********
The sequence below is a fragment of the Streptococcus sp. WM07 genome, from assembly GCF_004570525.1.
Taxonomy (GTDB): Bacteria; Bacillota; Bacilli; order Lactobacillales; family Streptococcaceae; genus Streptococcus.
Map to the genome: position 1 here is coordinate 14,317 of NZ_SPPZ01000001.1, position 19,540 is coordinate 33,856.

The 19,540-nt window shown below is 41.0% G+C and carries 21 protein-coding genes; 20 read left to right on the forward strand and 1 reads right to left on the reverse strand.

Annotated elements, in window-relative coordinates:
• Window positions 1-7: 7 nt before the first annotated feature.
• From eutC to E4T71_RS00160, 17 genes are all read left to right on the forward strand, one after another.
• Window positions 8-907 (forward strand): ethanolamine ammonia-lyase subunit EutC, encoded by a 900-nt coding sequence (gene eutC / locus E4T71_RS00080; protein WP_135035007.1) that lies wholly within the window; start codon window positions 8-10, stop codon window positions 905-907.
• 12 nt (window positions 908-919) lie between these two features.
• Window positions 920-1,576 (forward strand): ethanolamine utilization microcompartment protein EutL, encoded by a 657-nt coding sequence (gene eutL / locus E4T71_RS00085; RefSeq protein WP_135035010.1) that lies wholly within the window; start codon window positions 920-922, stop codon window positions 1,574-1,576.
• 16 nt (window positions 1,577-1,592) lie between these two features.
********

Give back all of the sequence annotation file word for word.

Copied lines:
The sequence below is a fragment of the Streptococcus sp. WM07 genome, from assembly GCF_004570525.1.
Taxonomy (GTDB): Bacteria; Bacillota; Bacilli; order Lactobacillales; family Streptococcaceae; genus Streptococcus.
Map to the genome: position 1 here is coordinate 14,317 of NZ_SPPZ01000001.1, position 19,540 is coordinate 33,856.

The 19,540-nt window shown below is 41.0% G+C and carries 21 protein-coding genes; 20 read left to right on the forward strand and 1 reads right to left on the reverse strand.

Annotated elements, in window-relative coordinates:
• Window positions 1-7: 7 nt before the first annotated feature.
• From eutC to E4T71_RS00160, 17 genes are all read left to right on the forward strand, one after another.
• Window positions 8-907 (forward strand): ethanolamine ammonia-lyase subunit EutC, encoded by a 900-nt coding sequence (gene eutC / locus E4T71_RS00080; protein WP_135035007.1) that lies wholly within the window; start codon window positions 8-10, stop codon window positions 905-907.
• 12 nt (window positions 908-919) lie between these two features.
• Window positions 920-1,576 (forward strand): ethanolamine utilization microcompartment protein EutL, encoded by a 657-nt coding sequence (gene eutL / locus E4T71_RS00085; RefSeq protein WP_135035010.1) that lies wholly within the window; start codon window positions 920-922, stop codon window positions 1,574-1,576.
• 16 nt (window positions 1,577-1,592) lie between these two features.